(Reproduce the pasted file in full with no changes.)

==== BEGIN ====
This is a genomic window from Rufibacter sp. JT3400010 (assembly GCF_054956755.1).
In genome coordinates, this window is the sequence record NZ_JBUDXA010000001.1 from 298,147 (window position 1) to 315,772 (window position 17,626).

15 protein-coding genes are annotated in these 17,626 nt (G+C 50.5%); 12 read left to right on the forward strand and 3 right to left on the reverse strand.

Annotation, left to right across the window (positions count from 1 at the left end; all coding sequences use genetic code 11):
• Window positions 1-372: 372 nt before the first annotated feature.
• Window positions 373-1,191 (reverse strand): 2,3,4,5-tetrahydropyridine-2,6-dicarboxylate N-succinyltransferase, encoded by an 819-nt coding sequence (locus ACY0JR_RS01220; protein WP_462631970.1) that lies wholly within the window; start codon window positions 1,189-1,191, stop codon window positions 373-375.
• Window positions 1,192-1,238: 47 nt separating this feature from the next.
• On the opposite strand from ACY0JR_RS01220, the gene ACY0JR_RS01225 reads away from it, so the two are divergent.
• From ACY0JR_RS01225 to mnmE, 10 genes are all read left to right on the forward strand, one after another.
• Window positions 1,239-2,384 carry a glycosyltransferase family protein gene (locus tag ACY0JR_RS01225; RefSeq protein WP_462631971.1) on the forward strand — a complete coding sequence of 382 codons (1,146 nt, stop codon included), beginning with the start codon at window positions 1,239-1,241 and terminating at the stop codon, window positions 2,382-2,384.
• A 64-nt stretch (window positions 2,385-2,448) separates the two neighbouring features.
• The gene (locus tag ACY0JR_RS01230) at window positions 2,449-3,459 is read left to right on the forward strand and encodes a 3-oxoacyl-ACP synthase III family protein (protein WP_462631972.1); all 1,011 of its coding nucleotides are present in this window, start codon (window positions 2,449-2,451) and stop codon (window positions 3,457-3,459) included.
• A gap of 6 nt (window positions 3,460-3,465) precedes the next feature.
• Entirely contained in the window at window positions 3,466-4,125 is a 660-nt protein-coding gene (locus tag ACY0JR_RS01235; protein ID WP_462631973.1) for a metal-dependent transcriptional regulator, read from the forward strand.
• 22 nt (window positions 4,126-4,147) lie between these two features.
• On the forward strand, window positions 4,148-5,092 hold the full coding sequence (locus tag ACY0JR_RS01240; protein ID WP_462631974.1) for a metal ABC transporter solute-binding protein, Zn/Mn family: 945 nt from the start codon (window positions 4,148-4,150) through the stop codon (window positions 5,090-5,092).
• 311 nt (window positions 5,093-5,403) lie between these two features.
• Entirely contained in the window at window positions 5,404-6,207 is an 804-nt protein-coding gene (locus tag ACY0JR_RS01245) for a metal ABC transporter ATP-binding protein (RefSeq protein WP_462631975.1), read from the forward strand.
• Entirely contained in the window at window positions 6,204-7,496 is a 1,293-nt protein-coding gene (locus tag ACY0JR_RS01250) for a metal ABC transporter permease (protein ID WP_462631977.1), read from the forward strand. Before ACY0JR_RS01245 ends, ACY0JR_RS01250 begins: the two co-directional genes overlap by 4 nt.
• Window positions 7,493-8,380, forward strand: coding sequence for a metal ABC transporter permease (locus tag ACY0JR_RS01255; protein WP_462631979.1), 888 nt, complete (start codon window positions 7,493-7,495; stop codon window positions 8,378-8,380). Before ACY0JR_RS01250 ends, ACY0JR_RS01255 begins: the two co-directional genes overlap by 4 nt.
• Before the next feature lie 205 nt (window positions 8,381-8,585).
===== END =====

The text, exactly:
This is a genomic window from Rufibacter sp. JT3400010 (assembly GCF_054956755.1).
In genome coordinates, this window is the sequence record NZ_JBUDXA010000001.1 from 298,147 (window position 1) to 315,772 (window position 17,626).

15 protein-coding genes are annotated in these 17,626 nt (G+C 50.5%); 12 read left to right on the forward strand and 3 right to left on the reverse strand.

Annotation, left to right across the window (positions count from 1 at the left end; all coding sequences use genetic code 11):
• Window positions 1-372: 372 nt before the first annotated feature.
• Window positions 373-1,191 (reverse strand): 2,3,4,5-tetrahydropyridine-2,6-dicarboxylate N-succinyltransferase, encoded by an 819-nt coding sequence (locus ACY0JR_RS01220; protein WP_462631970.1) that lies wholly within the window; start codon window positions 1,189-1,191, stop codon window positions 373-375.
• Window positions 1,192-1,238: 47 nt separating this feature from the next.
• On the opposite strand from ACY0JR_RS01220, the gene ACY0JR_RS01225 reads away from it, so the two are divergent.
• From ACY0JR_RS01225 to mnmE, 10 genes are all read left to right on the forward strand, one after another.
• Window positions 1,239-2,384 carry a glycosyltransferase family protein gene (locus tag ACY0JR_RS01225; RefSeq protein WP_462631971.1) on the forward strand — a complete coding sequence of 382 codons (1,146 nt, stop codon included), beginning with the start codon at window positions 1,239-1,241 and terminating at the stop codon, window positions 2,382-2,384.
• A 64-nt stretch (window positions 2,385-2,448) separates the two neighbouring features.
• The gene (locus tag ACY0JR_RS01230) at window positions 2,449-3,459 is read left to right on the forward strand and encodes a 3-oxoacyl-ACP synthase III family protein (protein WP_462631972.1); all 1,011 of its coding nucleotides are present in this window, start codon (window positions 2,449-2,451) and stop codon (window positions 3,457-3,459) included.
• A gap of 6 nt (window positions 3,460-3,465) precedes the next feature.
• Entirely contained in the window at window positions 3,466-4,125 is a 660-nt protein-coding gene (locus tag ACY0JR_RS01235; protein ID WP_462631973.1) for a metal-dependent transcriptional regulator, read from the forward strand.
• 22 nt (window positions 4,126-4,147) lie between these two features.
• On the forward strand, window positions 4,148-5,092 hold the full coding sequence (locus tag ACY0JR_RS01240; protein ID WP_462631974.1) for a metal ABC transporter solute-binding protein, Zn/Mn family: 945 nt from the start codon (window positions 4,148-4,150) through the stop codon (window positions 5,090-5,092).
• 311 nt (window positions 5,093-5,403) lie between these two features.
• Entirely contained in the window at window positions 5,404-6,207 is an 804-nt protein-coding gene (locus tag ACY0JR_RS01245) for a metal ABC transporter ATP-binding protein (RefSeq protein WP_462631975.1), read from the forward strand.
• Entirely contained in the window at window positions 6,204-7,496 is a 1,293-nt protein-coding gene (locus tag ACY0JR_RS01250) for a metal ABC transporter permease (protein ID WP_462631977.1), read from the forward strand. Before ACY0JR_RS01245 ends, ACY0JR_RS01250 begins: the two co-directional genes overlap by 4 nt.
• Window positions 7,493-8,380, forward strand: coding sequence for a metal ABC transporter permease (locus tag ACY0JR_RS01255; protein WP_462631979.1), 888 nt, complete (start codon window positions 7,493-7,495; stop codon window positions 8,378-8,380). Before ACY0JR_RS01250 ends, ACY0JR_RS01255 begins: the two co-directional genes overlap by 4 nt.
• Before the next feature lie 205 nt (window positions 8,381-8,585).